Presentation on theme: "Suicide Awareness and Prevention in Health Education Brian Griffith Health Education Specialist Maryland State Department of Education."— Presentation transcript:
Suicide Awareness and Prevention in Health Education Brian Griffith Health Education Specialist Maryland State Department of Education
Objectives Introduce participants to Health Education requirements in Maryland Introduce participants to the Health Education Voluntary State Curriculum (VSC) Correlate the VSC with suicide awareness and prevention Demonstrate a suicide prevention activity
COMAR Code of Maryland Regulations (COMAR) 13A.04.18.01.01 Requirements for Comprehensive Health Education Instructional Programs for Grades K-----12. The following comprehensive health education instructional programs shall be required in public schools for grades K-----12: A. Grades K-----8: Each local school system shall provide an instructional program in comprehensive health education each year for all students in grades K-----8; B. Grades 9-----12: Each local school system shall offer a comprehensive health education program in grades 9-----12 that shall enable students to meet graduation requirements and to select health education electives
Prevention Curriculum Content Characteristics Accurate & up-to-date information on health promotion and risk behaviors is essential Normative education is essential in shaping beliefs, attitudes, and behaviors A strong focus on life skill development is essential Key concepts that cut across many health and safety issues should be emphasized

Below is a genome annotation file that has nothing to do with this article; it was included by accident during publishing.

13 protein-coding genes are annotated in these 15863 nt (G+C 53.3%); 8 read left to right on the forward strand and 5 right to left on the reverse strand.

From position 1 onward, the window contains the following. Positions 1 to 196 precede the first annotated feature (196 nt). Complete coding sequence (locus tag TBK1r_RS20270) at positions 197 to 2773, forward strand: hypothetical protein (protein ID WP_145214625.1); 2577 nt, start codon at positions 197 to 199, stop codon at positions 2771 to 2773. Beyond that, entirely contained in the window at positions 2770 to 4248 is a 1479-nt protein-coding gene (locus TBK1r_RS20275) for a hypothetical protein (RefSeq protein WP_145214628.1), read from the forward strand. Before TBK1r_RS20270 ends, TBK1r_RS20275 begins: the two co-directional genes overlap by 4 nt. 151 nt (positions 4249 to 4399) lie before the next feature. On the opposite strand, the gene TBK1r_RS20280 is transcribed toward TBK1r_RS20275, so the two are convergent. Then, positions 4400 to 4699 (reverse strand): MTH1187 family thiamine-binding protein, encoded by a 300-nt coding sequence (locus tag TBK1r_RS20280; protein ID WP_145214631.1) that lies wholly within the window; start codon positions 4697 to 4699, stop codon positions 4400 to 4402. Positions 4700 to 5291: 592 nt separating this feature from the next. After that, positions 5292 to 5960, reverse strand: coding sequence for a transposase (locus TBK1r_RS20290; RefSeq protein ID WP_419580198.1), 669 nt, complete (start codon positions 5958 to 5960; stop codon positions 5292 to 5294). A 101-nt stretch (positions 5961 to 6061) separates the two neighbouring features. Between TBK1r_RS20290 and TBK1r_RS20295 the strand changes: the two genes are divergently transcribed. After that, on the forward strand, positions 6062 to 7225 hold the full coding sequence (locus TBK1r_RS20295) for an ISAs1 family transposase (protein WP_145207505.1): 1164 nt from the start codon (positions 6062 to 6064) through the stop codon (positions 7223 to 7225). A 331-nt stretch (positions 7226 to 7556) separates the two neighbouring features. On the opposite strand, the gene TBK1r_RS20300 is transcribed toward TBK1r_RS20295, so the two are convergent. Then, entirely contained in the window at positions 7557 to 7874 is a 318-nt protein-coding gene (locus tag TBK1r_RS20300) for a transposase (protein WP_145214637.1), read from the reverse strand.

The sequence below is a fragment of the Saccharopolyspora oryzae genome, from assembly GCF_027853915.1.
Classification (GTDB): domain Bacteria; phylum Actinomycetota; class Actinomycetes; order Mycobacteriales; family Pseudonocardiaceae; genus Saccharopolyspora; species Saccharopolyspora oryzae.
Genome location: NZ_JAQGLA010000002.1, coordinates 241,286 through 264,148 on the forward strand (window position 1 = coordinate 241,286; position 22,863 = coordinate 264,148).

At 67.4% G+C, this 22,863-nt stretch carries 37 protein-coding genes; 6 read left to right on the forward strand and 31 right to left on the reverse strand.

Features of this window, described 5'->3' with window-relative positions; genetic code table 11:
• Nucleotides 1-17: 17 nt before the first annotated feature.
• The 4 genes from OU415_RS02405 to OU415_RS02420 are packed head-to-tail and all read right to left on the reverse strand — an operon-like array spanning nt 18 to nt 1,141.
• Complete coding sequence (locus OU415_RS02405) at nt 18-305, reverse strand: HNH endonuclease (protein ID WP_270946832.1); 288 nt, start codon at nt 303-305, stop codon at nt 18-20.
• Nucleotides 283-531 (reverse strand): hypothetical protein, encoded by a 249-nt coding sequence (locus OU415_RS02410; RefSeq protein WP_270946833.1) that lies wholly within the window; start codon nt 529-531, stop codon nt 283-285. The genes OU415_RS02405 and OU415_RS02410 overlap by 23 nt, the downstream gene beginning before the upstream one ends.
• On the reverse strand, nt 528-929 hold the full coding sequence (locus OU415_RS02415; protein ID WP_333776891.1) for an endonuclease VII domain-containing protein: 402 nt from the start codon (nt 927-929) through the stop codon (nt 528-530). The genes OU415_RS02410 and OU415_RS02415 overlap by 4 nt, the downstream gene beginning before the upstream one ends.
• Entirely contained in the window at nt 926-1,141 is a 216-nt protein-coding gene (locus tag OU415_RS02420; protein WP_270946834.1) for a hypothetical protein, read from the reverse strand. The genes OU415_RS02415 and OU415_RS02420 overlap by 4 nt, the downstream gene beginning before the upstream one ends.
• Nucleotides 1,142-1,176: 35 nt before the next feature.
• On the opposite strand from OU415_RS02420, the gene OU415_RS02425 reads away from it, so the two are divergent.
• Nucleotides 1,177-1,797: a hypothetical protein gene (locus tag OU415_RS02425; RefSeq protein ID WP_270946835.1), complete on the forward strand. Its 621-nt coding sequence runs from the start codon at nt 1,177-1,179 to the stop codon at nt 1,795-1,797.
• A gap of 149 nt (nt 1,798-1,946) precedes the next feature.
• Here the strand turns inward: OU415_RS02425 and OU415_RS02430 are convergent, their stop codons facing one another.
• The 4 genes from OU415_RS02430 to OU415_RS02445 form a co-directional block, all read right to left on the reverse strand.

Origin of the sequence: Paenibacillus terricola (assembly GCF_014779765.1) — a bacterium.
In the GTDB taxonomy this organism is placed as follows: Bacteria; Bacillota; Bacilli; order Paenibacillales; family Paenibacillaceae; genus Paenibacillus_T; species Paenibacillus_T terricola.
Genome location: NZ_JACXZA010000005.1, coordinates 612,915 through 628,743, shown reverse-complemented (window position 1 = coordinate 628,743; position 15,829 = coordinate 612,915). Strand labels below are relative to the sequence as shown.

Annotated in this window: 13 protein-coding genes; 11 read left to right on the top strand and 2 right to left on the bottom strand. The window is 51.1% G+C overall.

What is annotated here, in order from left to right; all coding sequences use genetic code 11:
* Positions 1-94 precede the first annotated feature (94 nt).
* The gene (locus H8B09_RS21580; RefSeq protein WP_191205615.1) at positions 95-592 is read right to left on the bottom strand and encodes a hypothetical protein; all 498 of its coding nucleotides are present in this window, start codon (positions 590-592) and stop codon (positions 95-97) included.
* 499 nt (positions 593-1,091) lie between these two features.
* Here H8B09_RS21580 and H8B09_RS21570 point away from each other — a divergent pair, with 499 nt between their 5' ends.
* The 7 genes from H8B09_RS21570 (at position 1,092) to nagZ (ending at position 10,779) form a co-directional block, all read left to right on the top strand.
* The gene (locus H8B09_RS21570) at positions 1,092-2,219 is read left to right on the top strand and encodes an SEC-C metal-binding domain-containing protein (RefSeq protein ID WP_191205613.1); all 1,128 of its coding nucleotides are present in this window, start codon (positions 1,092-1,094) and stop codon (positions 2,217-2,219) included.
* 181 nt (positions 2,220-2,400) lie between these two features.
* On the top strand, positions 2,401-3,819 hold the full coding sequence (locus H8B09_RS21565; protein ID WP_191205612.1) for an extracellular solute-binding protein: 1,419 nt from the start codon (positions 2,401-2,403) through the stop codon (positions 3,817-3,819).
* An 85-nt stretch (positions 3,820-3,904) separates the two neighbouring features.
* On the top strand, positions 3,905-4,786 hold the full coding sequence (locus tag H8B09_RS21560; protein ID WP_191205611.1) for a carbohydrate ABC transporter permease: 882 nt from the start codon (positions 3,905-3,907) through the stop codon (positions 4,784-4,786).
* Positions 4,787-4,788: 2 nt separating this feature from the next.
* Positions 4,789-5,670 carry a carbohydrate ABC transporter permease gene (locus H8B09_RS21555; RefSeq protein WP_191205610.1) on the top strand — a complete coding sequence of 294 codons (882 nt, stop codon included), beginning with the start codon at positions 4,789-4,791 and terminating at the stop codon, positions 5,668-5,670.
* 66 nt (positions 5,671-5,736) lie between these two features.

Strong focus on life skill development Critical Thinking Skills – students make wise decisions & solve problems in social situations Communication Skills – skills needed in interpersonal relationships including assertiveness skills and refusal skills Stress-Management Skills – avoid making unhealthy choices when in stressful situations Goal-setting Skills – look ahead and think about the future when making decisions Advocacy Skills – changing environment in a positive manner
National Health Education Standards
Key concepts Influences - internal and external shape beliefs about healthy and risky behaviors Consequences – understanding of the physical, emotional, and social effects of engaging in risky behaviors ( +/-) Safety – skills needed to promote healthy behaviors and prevent risky behaviors Responsibility – understanding that limits need to be set in relation to behaviors
Curriculum Delivery Characteristics Multiple instructional strategies are essential It is better to take more time to teach fewer concepts and skills Knowledge is the interaction between a student’s prior knowledge and new information A sense of safety and community in the classroom is basic to student learning Clear and consistent messages are essential Involvement of parents and guardians in the instructional process is critical
Curriculum Assessment Characteristics Authentic (real life situations) should be used if possible. A rubric or assessment components should be developed for the students. Proficiency standards should be adopted.